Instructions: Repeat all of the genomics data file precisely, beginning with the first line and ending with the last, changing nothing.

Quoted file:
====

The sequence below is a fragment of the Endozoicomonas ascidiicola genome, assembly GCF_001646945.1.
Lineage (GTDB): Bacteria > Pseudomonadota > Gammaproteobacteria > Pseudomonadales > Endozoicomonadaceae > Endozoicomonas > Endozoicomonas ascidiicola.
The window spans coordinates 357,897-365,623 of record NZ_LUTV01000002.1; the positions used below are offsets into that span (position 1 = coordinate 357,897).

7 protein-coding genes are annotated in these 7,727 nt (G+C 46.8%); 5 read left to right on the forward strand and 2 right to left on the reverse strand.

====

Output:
The sequence below is a fragment of the Endozoicomonas ascidiicola genome, assembly GCF_001646945.1.
Lineage (GTDB): Bacteria > Pseudomonadota > Gammaproteobacteria > Pseudomonadales > Endozoicomonadaceae > Endozoicomonas > Endozoicomonas ascidiicola.
The window spans coordinates 357,897-365,623 of record NZ_LUTV01000002.1; the positions used below are offsets into that span (position 1 = coordinate 357,897).

7 protein-coding genes are annotated in these 7,727 nt (G+C 46.8%); 5 read left to right on the forward strand and 2 right to left on the reverse strand.